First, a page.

The comic relief comes more from Thor as opposed to Ant-Man or Rocket and Hemsworth is up to the task. Captain America and Black Widow are given their emotional moments that we’re invested in from their backstories. To this writer, it’s Tony who’s always been the damaged beating heart of this franchise. The Marvel Cinematic Universe simply wouldn’t exist as it is without Downey Jr.’s brilliant work. That’s never changed. The quality of the movies he’s appeared in has. His performance has always been fantastic. If we’re ranking, I would put Endgame as an overall experience just under the first Avengers in 2012 and Infinity War. I can’t promise that thinking about all the shifting time plot points might raise as many questions as answers. I won’t deny that its emotional payoff is real and we have Downey and an amazing group of technicians bringing these comics to life to thank for it.

***1/2 (out of four)

Oscar Watch – Avengers: Endgame

Last year, Marvel’s Black Panther became the first comic book pic to score a Best Picture nomination. While it didn’t win, it took home three gold trophies from its seven nods. This weekend, box office records are highly likely to break with the release of Avengers: Endgame. The 22nd MCU title had its review embargo lift hours ago… try to your best to avoid spoilers.

The verdict? A 98% Rotten Tomatoes score thus far. Some critics are going as far as saying it’s the best overall entry in the massive franchise. Others write ups, while positive, don’t go that far. One thing seems certain as Endgame is classified as an epic experience.

Could lightning strike two years in a row for Marvel with Academy voters? Here’s the advantage: this fourth Avengers saga is seen as the culmination of not just its three predecessors, but also the many other pictures MCU blockbusters over the past 11 years. That lifts its chances for recognition as Oscar could see this as an “atta boy” for the whole series.

That said, I’m doubtful. The first three Avengers flicks garnered a grand total of two nominations. The 2012 original and last year’s Infinity War both received Visual Effects nods. Neither won. The middle child (2015’s Age of Ultron) got no love. Last year, Disney was undoubtedly more focused on getting Black Panther recognition and they succeeded. In 2019, they could put together a more robust campaign for Endgame.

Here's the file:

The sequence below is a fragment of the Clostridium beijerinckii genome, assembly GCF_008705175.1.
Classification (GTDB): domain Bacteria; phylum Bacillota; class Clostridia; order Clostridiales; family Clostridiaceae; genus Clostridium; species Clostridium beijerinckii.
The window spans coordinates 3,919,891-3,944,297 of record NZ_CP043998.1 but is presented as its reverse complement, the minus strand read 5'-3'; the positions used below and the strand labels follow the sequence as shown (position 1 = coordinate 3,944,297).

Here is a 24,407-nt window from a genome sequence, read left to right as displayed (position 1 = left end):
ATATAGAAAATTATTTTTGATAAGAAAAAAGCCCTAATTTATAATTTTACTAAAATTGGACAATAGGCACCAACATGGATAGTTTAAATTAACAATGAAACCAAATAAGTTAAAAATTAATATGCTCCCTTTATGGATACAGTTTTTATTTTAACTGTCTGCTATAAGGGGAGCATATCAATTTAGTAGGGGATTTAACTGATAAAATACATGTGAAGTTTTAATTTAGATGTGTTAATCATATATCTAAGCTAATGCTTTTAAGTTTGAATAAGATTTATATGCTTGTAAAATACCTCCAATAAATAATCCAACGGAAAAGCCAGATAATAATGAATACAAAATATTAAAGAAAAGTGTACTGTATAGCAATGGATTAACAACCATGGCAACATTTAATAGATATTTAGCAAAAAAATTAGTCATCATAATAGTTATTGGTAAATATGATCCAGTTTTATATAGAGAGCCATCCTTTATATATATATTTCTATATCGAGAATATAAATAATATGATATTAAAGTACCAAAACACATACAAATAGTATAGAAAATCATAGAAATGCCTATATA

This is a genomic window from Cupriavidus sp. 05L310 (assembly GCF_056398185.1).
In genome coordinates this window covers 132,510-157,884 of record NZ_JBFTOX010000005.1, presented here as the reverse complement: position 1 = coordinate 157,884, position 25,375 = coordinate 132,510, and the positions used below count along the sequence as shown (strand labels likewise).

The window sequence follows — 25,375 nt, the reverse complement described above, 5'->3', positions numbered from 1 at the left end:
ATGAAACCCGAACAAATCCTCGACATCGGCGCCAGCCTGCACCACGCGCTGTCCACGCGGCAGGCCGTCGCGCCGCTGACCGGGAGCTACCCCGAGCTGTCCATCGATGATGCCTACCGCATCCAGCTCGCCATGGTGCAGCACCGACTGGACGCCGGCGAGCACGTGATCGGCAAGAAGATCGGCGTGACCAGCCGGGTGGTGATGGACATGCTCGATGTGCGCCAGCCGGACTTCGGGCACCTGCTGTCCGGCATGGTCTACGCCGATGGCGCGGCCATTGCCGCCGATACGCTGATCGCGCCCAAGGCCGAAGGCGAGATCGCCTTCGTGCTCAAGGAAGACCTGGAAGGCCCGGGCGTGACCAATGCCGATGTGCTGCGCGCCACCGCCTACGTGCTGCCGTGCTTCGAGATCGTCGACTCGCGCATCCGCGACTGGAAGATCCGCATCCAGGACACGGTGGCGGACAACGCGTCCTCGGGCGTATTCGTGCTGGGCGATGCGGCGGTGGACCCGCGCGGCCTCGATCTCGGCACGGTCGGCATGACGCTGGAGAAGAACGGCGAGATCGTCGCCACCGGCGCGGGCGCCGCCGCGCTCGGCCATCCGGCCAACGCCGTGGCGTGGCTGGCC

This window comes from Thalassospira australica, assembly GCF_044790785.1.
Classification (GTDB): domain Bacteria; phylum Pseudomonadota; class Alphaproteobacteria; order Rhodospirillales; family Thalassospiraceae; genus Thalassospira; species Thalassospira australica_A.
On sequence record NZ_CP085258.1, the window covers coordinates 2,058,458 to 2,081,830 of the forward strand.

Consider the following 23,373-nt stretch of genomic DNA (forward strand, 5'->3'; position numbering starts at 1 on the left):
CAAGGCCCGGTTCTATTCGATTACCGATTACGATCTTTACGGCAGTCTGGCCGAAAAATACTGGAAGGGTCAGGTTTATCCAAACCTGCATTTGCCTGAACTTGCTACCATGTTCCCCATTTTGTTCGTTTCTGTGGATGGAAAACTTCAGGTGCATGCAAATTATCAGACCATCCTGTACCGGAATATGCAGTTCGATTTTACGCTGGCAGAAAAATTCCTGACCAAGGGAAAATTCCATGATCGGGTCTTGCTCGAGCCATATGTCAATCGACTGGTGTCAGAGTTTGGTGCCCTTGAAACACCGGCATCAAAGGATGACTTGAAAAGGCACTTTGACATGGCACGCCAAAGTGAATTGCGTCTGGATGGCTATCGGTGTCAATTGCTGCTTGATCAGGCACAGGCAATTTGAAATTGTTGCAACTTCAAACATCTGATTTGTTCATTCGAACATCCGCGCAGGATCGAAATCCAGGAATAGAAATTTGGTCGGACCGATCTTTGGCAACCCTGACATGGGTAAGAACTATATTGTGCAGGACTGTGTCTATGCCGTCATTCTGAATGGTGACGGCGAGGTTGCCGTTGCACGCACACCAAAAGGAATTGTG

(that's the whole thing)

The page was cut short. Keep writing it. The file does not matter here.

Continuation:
A third calling in Visual Effects is probably inevitable, but anything else from the Academy is questionable and maybe even doubtful. Yet I wouldn’t totally count out some Disney marketing campaign magic. My Oscar Watch posts will continue…

Avengers: Endgame Box Office Prediction

This current massively successful phase of the Marvel Cinematic Universe draws to a close next weekend with the release of Avengers: Endgame. There’s an excellent chance that it achieves the largest opening weekend gross of all time with the grand finale. Endgame follows up directly with last summer’s Avengers: Infinity War, which is the current record holder with $257 million.

Anthony and Joe Russo return in the directors chairs with a core group of familiar heroes battling Josh Brolin’s Thanos. They include Robert Downey Jr.’s Iron Man, Chris Evans as Captain America, Chris Hemsworth’s Thor, Scarlett Johansson’s Black Widow, Brie Larson as Captain Marvel, Mark Ruffalo’s Hulk, Paul Rudd’s Ant-Man, and Jeremy Renner’s Hawkeye. That’s just scratching the surface, by the way. The events (spoiler alert if you’ve been in a year-long coma) of Infinity War dissolved numerous other beloved characters into dust including Chadwick Boseman’s Black Panther, Tom Holland’s Spider-Man, Benedict Cumberbatch’s Doctor Strange and the majority of the Guardians of the Galaxy (Chris Pratt, Zoe Saldana, Dave Bautista) save for Bradley Cooper voicing Rocket. It’s quite likely you’ll see them again. And also in the roles we’ve seen them in before… there’s Gwyneth Paltrow, Karen Gillan, Danai Gurira, Tessa Thompson, Don Cheadle, Jon Favreau, Anthony Mackie, Elizabeth Olsen, Paul Bettany, and Evangeline Lilly. Oh… and Letitia Wright and Sebastian Stan and Tom Hiddleston.

Whew. Back to the numbers crunching. When early tickets went on sale a couple of weeks ago, Endgame smashed every record in sight. Its YouTube trailer views are off the charts. Audiences know this is the culmination of what we’ve paid billions of dollars for over the past decade plus. Yes, there’s a three-hour runtime which is unprecedented for the MCU.